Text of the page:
Kyah! Kyah!

Chaos Reigns!

For having a job in which understanding knowledge and obtaining and distributing that knowledge is paramount, teachers often fall into the pitfall of distributing the understanding rather than the tools to understanding. They too often teach towards their own understanding of a subject rather than giving us the students the tools to understand the subject ourselves. It is very much a modern brainwashing.

I am not one for conspiracies any more than fuel for writing, so whether this brainwashing is done on purpose or not, by the government or not, etc., I’ll leave to others and continue on the basis that this is accidental. What I will say is that only those who have been given the tools to understanding by someone else are able to resist this subtle shaping of our clay. Those that don’t have these tools are left to the surgical saws and shovels of the misleading teachings they hear every day. As to what these tools to understanding actually are, I don’t know. I know there are certain tools, but I generally would describe it as the more commonly used term free-thinking.

So why do these teachers not give such important tools to their students, if conspiracy is off the table? I think there are two possible explanations. It is much easier to simply each what you understand than to teach how to understand for yourself. That’s not to say that teachers consciously decide to take the easy route, rather that they naturally take the path of least resistance. In a way, this ties into the second explanation, which is that the teacher simply does not know the tools to understanding. They likely use some of these tools unconsciously in their preparation for the class, but if they do not understand how to understand, then they will obviously not be able to teach it, making the alternative both the easier and the only option.

Here’s a question: if whether or not a teacher knows and teaches the tools to understanding is dependent on whether they themselves were taught them in their own education, is this a rising or falling trend? Are more teachers teaching their students the tools to understanding than ten years ago, or less? I’d like to think that there are more; not just because then the trend is positive, boding well for future generations, but also because of what education used to be. If you go from pure memorization to some teachers that teach the tools to understanding, that must mean that their numbers are increasing, surely.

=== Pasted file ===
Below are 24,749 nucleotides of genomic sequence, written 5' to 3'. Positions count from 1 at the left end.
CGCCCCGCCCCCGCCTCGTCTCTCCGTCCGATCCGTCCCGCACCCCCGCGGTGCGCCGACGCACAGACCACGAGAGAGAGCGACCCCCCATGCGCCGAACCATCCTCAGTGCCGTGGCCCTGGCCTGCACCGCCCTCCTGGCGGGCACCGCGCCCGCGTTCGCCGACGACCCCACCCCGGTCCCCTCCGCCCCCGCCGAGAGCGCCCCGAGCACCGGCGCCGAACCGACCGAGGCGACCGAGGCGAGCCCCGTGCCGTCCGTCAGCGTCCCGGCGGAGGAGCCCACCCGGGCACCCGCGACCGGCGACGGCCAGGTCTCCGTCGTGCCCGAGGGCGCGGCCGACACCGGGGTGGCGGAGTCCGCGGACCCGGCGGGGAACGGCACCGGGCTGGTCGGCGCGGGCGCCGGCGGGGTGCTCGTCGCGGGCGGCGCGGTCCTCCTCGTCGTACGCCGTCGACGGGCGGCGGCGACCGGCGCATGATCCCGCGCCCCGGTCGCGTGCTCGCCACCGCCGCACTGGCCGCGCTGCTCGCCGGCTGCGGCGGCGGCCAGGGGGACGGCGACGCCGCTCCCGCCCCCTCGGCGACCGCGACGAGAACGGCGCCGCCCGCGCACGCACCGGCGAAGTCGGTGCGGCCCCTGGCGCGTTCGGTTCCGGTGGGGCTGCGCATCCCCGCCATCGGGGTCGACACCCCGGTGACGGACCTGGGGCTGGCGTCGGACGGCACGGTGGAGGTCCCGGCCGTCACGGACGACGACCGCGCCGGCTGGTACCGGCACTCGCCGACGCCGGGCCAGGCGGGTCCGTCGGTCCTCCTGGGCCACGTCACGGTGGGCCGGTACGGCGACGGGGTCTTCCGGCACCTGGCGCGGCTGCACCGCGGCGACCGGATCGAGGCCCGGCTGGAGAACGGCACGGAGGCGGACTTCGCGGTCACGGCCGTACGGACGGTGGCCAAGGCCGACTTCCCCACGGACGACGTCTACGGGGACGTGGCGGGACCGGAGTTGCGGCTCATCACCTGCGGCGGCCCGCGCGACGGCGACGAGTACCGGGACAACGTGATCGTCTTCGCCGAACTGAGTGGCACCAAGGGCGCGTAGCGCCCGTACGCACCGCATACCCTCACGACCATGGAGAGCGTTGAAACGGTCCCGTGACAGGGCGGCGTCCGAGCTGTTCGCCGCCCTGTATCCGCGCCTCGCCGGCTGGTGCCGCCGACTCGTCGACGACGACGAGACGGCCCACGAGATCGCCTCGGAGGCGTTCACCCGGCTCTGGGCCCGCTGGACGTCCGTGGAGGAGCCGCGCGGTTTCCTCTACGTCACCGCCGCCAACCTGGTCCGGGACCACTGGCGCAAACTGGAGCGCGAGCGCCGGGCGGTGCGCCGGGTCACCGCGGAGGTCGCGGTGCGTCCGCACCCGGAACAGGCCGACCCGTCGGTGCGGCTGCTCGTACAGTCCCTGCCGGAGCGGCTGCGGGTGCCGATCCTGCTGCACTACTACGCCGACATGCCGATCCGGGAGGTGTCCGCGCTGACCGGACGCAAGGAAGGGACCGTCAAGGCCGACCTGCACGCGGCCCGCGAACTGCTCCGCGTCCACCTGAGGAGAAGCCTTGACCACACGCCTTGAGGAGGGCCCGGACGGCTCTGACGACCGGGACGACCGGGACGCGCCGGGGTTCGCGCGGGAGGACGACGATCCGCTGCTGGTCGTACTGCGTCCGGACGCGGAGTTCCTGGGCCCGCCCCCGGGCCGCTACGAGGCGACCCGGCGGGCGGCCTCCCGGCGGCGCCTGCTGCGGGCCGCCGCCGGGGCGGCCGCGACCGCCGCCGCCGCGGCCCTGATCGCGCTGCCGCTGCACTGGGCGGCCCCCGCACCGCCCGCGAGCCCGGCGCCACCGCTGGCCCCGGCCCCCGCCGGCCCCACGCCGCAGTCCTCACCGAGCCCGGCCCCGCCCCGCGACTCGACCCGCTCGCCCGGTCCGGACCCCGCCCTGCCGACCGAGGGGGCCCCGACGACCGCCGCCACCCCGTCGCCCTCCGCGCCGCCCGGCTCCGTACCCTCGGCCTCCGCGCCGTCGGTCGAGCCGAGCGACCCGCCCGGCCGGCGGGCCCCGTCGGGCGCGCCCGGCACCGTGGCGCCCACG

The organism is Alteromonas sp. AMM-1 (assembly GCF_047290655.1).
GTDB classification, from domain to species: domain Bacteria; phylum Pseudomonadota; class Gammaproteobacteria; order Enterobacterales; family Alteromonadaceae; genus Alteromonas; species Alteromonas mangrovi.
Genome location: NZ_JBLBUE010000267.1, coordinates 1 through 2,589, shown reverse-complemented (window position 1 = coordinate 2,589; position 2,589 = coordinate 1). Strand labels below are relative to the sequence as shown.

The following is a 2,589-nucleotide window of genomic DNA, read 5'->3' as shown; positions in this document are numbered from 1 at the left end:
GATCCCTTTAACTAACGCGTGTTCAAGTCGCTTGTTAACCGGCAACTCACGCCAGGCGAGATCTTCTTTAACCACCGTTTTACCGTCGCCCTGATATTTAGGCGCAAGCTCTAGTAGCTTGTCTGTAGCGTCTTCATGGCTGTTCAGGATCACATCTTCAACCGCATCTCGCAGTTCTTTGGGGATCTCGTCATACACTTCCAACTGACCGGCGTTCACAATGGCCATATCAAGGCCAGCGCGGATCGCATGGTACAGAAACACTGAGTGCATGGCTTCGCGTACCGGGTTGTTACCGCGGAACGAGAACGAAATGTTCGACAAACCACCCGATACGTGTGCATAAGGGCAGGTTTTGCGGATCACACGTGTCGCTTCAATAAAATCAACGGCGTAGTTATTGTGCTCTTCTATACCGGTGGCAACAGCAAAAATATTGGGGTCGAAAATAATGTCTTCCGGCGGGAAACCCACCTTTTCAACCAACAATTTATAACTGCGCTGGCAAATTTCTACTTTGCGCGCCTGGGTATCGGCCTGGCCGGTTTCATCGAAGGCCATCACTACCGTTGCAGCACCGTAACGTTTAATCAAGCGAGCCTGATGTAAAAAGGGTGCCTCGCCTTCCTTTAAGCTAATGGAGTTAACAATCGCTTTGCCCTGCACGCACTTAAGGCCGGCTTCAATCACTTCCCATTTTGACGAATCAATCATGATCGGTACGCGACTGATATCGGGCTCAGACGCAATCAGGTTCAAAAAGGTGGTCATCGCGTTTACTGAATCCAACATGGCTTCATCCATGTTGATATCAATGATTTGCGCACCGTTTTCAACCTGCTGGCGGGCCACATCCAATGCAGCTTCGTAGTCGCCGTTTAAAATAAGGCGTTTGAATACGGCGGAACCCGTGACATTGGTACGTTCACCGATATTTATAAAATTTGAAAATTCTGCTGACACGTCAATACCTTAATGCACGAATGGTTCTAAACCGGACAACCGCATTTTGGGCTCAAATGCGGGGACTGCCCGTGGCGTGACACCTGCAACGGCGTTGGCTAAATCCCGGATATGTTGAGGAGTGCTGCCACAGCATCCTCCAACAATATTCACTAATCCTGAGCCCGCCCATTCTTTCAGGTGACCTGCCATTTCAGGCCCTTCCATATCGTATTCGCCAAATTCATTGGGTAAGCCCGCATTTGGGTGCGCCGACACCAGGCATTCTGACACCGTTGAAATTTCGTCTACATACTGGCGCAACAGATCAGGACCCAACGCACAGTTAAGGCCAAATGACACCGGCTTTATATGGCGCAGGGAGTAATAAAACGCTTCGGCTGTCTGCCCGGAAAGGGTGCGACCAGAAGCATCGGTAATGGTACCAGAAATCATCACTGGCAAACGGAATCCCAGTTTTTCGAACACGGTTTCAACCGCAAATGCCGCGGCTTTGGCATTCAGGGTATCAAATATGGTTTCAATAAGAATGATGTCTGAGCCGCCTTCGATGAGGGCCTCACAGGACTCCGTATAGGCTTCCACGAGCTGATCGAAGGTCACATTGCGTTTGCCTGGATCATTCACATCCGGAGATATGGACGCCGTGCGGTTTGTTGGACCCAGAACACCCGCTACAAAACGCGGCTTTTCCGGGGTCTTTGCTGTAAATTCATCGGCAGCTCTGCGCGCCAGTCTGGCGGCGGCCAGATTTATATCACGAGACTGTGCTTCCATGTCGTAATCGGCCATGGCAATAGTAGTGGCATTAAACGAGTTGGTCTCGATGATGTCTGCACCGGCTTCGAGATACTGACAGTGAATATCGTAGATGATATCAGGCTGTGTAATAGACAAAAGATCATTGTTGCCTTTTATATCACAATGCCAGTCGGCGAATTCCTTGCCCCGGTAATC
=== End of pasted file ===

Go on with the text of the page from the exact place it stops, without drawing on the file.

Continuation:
I’m getting tired of writing ‘Kyah!’s on my papers. I would much rather my teachers be good at their jobs than otherwise, and I think I understand why they aren’t when they aren’t. I have nothing against the teachers as people, I just don’t think they should be teachers, or at the very least should be able to recognize and address their teaching faults. Lastly, this doesn’t apply to all teachers, just enough that it’s annoying.

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2 thoughts on “Kyah! Kyah!”

  1. Tools: How do you know? What do you mean? Or, more simply, the ability to keep a kind of interested distance between said/believed and is.

    How to teach, most basically: use those questions, and poke those points.

    And don’t, for heavens sake, assume deductive certainty is required for knowledge or that “we can’t know” unless you have some kind of reasoning to back up said claim. Relatedly, don’t assume the humanities are anything like physics. 🙂

    It would probably be helpful to have students read conflicting arguments, too, particularly in the humanities.

    1. I absolutely agree that the humanities are not physics. The problem arises when we read a piece and the teacher teaches a certain understanding of the piece, and all but dismisses other understandings of that piece. It’s interpretations of writings that are given as one sided understandings that are bothering me here.

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